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Book Review: HTML5: Up and Running

Quickly learn how to leverage the new HTML5 web standard

This 10-chapter, 200-plus-page book written by well-known author Mark Pilgrim (best known for his book Dive Into Python) HTML5: Up and Running offers an excellent synopsis of what HTML5 delivers and the historical pathways that lead HyperText Markup Language up to this point in time. Indeed, I found this nostalgic background to be nearly as captivating as the new features designed to extend HTML into the future of rich Internet web applications.

An important tool mentioned several times throughout the book—known as Modernizr—shows that the author recognizes the reality of the current web. Although developers may dream of the ability to switch millions of users to an HTML5-compliant web browser, the reality is that HTML5-active web pages will ramp up slowly. This means developers will need to continue to support a cornucopia of browser types and limitations. However, assuming that Modernizr indicates the browser is fully compliant with whatever HTML5-level tag is to be employed, the sample code snippets abundantly planted throughout the book show off the exciting level of rich user interactivity and advanced functions like geolocating and video playback (and the helpful video workflow that accounts for the popular MP4, Ogg and WebM formats) that HTML5 supports. More importantly, the author shows how HTML5 features like drawing surfaces, local storage far greater than meager cookie files, and various HTML form enhancements that rival Flash or Silverlight functionality.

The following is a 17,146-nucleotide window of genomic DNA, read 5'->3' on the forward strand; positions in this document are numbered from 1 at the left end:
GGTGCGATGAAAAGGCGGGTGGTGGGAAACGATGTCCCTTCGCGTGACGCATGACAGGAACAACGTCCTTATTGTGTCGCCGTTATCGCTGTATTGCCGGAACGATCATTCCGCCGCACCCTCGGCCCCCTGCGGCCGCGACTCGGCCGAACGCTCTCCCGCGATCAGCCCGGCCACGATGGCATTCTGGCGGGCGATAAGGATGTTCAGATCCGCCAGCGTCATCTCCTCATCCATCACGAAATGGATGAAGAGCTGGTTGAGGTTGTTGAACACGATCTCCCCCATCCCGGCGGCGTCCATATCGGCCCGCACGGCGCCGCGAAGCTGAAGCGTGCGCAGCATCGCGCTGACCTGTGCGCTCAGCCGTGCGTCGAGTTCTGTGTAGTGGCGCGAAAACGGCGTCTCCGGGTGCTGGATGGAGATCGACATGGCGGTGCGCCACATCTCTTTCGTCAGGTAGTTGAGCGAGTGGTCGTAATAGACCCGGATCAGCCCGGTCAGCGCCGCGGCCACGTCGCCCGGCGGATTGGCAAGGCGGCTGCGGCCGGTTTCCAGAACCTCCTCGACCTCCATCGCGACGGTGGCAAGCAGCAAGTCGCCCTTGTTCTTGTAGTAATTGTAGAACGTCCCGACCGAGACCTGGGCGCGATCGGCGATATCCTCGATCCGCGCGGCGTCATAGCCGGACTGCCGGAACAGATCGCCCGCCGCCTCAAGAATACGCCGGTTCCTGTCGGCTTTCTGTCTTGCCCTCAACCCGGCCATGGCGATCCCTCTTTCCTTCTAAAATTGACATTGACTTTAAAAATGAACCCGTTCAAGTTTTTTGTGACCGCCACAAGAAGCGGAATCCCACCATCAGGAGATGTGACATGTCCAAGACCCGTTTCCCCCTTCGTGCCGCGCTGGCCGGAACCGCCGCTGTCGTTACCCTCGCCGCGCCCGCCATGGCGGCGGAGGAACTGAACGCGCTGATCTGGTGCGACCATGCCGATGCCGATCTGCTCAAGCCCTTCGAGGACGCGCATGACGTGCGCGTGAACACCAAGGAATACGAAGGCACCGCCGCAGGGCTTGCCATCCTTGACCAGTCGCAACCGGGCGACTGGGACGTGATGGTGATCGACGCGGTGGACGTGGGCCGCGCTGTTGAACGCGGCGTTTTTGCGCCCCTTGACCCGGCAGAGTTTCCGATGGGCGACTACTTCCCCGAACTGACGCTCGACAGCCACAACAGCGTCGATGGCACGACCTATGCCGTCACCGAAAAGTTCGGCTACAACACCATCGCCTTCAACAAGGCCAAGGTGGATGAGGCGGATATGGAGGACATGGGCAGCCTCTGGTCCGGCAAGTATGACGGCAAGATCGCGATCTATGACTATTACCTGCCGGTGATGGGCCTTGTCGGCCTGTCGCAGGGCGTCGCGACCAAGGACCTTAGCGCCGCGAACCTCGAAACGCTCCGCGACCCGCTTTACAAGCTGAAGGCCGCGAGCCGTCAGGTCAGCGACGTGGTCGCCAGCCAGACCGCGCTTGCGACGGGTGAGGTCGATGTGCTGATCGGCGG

Learning HTML5 harkens back to the day of picking up on the original HTML tags: Type or copy/paste a source snippet, render it in the browser, tinker with the attributes, and see what happens. The value that the author adds to this exploration are the timesaving tips he has discovered in his own testing of the various web browsers. For instance, Safari on the iPad currently "has a bug that prevents it from noticing anything but the first video source listed. Sadly, this means you will need to list your MP4 file first, followed by the free video formats. Sigh." That tip alone saved me potentially hours of frustration. The book also teaches readers about a useful MIT-licensed JavaScript library called geo.js that abstracts the quirky differences between various geolocation APIs implemented across Google Gears and several mobile platforms.

The entire book and its working examples are on display at As such, developers with an always-on Internet connection may balk at purchasing the print or electronic book edition. This bold move by the author should be rewarded by those readers who sample the online edition and find it applicable to their work. The amount of effort that Mark has put into not only writing the book but also formatting it for a very active and web-friendly reading experience should be compensated. The quality of writing, the timeliness of the information, and the relevance of the topic are worthy of the reader's time and financial support.

Rating: 4/5 stars
Price: $29.99

Mike Riley ([email protected]) is an advanced computing professional specializing in emerging technologies and new development trends. He is also a contributing editor for DevProConnections. Follow Mike on Twitter @mriley.

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